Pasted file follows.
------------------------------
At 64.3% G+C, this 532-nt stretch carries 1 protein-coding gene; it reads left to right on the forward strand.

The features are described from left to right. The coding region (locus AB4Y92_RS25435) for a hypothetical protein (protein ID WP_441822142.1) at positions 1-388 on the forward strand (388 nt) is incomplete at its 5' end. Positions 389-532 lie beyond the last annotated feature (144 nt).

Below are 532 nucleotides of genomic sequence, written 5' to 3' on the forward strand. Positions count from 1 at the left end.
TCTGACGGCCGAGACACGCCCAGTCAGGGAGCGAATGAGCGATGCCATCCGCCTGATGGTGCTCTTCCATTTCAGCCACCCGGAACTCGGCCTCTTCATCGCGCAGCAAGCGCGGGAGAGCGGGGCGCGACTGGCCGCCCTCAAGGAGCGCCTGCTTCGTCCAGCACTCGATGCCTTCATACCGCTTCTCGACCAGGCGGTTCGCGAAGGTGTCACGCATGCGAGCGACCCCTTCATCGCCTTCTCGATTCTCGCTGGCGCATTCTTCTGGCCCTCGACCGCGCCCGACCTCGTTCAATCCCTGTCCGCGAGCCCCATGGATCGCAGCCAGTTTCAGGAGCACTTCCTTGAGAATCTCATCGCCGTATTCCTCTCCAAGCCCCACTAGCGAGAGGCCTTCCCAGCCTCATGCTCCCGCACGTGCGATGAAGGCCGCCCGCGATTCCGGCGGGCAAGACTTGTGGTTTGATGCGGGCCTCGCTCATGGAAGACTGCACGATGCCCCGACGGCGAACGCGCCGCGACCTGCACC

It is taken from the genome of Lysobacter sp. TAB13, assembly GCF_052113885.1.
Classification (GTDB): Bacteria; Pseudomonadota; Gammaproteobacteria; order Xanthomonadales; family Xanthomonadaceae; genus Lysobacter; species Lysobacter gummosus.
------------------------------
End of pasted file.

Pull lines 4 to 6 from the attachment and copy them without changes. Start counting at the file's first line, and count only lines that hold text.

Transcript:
TCTGACGGCCGAGACACGCCCAGTCAGGGAGCGAATGAGCGATGCCATCCGCCTGATGGTGCTCTTCCATTTCAGCCACCCGGAACTCGGCCTCTTCATCGCGCAGCAAGCGCGGGAGAGCGGGGCGCGACTGGCCGCCCTCAAGGAGCGCCTGCTTCGTCCAGCACTCGATGCCTTCATACCGCTTCTCGACCAGGCGGTTCGCGAAGGTGTCACGCATGCGAGCGACCCCTTCATCGCCTTCTCGATTCTCGCTGGCGCATTCTTCTGGCCCTCGACCGCGCCCGACCTCGTTCAATCCCTGTCCGCGAGCCCCATGGATCGCAGCCAGTTTCAGGAGCACTTCCTTGAGAATCTCATCGCCGTATTCCTCTCCAAGCCCCACTAGCGAGAGGCCTTCCCAGCCTCATGCTCCCGCACGTGCGATGAAGGCCGCCCGCGATTCCGGCGGGCAAGACTTGTGGTTTGATGCGGGCCTCGCTCATGGAAGACTGCACGATGCCCCGACGGCGAACGCGCCGCGACCTGCACC

It is taken from the genome of Lysobacter sp. TAB13, assembly GCF_052113885.1.
Classification (GTDB): Bacteria; Pseudomonadota; Gammaproteobacteria; order Xanthomonadales; family Xanthomonadaceae; genus Lysobacter; species Lysobacter gummosus.